American nightmare

Detroiter Donna Martin admits she never should have borrowed against the house she bought in 1975. But, after paying off the original loan, she re-mortgaged her home on the city's east side eight years ago to pay off mounting bills.

Earlier this year she fell three payments behind. She says she sent two payments to her mortgage company with a promise to pay the third by the end of the month, but the mortgage company didn't cash the checks, and started the foreclosure process.

"I'm trying to stay in the house," says Martin, 61, a foster parent until the state cut her payment rate last year. "I don't want to leave."

Martin's case isn't unique. According to Realty Trac, a company that tracks foreclosure rates nationally, Michigan had a 70 percent increase in foreclosure activity from December to January; only Nevada had a higher rate. In Wayne County, according to Realty Trac, the number of new foreclosure filings doubled in January compared to December, giving the area a rate of one new foreclosure filing for every 124 households. That's seven times the national average.

All of which explains why ACORN (Association of Community Organizations for Reform Now) is trying to help. The group is providing advice to people not yet in foreclosure, and those already in a hole can get help negotiating the process.

"We're honest about the fact that not everybody's situation can be saved," says David Lagstein, head organizer for Michigan ACORN.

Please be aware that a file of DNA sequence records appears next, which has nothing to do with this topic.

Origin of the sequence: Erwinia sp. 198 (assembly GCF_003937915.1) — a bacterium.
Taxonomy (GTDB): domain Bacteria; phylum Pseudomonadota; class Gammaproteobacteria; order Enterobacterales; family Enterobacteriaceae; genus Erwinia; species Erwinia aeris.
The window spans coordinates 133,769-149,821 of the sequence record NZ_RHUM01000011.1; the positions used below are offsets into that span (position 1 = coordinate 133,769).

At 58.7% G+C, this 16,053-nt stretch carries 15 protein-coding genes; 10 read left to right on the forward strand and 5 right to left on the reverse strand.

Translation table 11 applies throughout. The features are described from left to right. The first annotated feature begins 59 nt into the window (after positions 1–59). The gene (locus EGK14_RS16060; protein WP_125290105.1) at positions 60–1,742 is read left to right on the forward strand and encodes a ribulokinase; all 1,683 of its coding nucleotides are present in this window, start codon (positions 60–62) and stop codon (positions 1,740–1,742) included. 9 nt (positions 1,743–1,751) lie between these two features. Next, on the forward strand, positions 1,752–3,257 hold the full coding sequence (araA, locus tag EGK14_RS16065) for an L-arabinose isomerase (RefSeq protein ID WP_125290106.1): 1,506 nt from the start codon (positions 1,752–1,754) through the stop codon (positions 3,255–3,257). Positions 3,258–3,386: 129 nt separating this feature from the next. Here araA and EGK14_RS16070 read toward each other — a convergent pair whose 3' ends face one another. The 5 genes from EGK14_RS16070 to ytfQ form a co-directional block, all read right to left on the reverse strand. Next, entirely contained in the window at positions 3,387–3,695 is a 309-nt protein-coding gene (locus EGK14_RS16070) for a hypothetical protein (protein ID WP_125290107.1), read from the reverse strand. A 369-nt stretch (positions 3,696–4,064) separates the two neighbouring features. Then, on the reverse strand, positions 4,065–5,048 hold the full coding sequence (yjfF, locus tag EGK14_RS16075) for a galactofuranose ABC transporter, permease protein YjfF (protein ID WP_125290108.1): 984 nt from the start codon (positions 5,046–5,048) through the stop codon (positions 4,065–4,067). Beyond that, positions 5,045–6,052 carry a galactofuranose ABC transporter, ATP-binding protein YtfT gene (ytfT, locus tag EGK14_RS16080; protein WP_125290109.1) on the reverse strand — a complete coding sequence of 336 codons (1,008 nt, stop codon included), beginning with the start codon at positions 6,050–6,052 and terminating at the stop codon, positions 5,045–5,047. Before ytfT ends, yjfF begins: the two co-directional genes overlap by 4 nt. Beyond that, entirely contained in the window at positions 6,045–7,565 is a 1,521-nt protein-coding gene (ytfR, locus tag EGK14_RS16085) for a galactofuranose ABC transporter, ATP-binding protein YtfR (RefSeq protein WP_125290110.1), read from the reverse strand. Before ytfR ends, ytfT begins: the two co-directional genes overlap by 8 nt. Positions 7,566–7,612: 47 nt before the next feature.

Town hall forums and meetings with community and labor groups are part of the effort. There's also a national help hotline: 1-866-67ACORN.

Another part of ACORN'S effort focuses on home buying and refinancing.

"People don't know what they're signing on to. If it's an adjustable-rate mortgage, then their rate will change. They think you can sign on to this adjustable rate and you can always go back and refinance. They might not have the equity or the ability to refinance and they get stuck," Lagstein says.

The city of Detroit is getting involved in the issue as well, hosting a "financial literacy home ownership workshop" on June 2 at Wayne County Community College, says James Canning, spokesman for Mayor Kwame Kilpatrick.

"It's going to be bigger than just foreclosure," says Canning. "It's going to take people from buying their first home and the details of the issues of foreclosure to the importance of credit," he says.

Following the June 2 event, there'll be at least three other community workshops in different areas of the city, Canning says. Exact dates are not yet available.

News Hits is edited by Curt Guyette. Contact him at 313-202-8004 or [email protected]